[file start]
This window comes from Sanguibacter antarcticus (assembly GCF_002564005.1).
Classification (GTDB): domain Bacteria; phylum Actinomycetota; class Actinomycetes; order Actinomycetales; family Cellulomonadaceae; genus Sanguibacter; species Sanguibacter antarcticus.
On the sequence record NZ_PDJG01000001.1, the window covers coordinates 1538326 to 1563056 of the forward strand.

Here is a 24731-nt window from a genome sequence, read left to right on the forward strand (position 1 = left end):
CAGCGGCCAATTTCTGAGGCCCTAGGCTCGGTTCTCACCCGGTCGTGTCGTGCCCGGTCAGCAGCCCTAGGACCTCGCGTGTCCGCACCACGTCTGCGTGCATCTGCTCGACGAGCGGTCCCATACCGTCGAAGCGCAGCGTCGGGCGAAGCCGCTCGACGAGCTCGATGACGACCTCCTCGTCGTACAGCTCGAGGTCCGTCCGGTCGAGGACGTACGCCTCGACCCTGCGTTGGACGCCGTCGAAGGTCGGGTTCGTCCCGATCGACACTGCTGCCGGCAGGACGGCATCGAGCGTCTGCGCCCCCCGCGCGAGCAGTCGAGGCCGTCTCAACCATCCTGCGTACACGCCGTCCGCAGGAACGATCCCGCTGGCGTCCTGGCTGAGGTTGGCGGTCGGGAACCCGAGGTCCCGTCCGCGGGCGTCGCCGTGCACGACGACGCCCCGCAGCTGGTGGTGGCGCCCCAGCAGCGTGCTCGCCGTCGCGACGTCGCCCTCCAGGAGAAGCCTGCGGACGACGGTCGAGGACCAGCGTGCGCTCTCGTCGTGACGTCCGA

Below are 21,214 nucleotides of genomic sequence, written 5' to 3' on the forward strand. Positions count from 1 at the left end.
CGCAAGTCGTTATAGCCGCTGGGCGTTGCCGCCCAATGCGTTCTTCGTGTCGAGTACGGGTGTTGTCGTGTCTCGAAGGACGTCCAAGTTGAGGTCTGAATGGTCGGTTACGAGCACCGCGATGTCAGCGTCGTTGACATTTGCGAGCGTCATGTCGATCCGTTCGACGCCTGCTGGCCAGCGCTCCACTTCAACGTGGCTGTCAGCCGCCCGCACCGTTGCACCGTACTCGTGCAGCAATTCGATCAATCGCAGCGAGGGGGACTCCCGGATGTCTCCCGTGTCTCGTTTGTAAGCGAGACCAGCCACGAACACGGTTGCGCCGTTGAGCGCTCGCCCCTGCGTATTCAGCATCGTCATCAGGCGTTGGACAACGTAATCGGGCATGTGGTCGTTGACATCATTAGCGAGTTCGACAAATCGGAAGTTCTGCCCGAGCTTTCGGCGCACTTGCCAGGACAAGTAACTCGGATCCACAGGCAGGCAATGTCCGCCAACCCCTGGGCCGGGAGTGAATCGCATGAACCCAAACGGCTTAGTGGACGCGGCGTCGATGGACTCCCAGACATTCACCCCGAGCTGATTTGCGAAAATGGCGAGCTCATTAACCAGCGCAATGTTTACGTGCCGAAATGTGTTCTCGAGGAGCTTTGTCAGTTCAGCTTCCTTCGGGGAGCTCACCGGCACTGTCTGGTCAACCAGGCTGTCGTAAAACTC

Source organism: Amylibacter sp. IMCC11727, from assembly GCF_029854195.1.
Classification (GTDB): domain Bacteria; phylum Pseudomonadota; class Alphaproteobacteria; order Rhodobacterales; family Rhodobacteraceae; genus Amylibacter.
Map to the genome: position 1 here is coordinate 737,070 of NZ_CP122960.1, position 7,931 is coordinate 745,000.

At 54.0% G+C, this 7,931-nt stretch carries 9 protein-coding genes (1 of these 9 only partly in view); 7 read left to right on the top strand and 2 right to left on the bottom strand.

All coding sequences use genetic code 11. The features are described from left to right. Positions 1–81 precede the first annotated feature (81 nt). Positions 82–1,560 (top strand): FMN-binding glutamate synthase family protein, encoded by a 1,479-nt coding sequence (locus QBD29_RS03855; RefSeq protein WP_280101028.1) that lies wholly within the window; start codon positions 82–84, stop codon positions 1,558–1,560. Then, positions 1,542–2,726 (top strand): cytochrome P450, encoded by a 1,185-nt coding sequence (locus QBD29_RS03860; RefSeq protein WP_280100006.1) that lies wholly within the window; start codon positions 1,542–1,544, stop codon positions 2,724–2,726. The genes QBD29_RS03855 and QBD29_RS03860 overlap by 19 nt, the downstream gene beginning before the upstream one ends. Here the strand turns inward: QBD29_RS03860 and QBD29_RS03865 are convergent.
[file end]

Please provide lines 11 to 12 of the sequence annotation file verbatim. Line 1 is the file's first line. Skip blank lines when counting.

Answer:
At 54.0% G+C, this 7,931-nt stretch carries 9 protein-coding genes (1 of these 9 only partly in view); 7 read left to right on the top strand and 2 right to left on the bottom strand.

All coding sequences use genetic code 11. The features are described from left to right. Positions 1–81 precede the first annotated feature (81 nt). Positions 82–1,560 (top strand): FMN-binding glutamate synthase family protein, encoded by a 1,479-nt coding sequence (locus QBD29_RS03855; RefSeq protein WP_280101028.1) that lies wholly within the window; start codon positions 82–84, stop codon positions 1,558–1,560. Then, positions 1,542–2,726 (top strand): cytochrome P450, encoded by a 1,185-nt coding sequence (locus QBD29_RS03860; RefSeq protein WP_280100006.1) that lies wholly within the window; start codon positions 1,542–1,544, stop codon positions 2,724–2,726. The genes QBD29_RS03855 and QBD29_RS03860 overlap by 19 nt, the downstream gene beginning before the upstream one ends. Here the strand turns inward: QBD29_RS03860 and QBD29_RS03865 are convergent.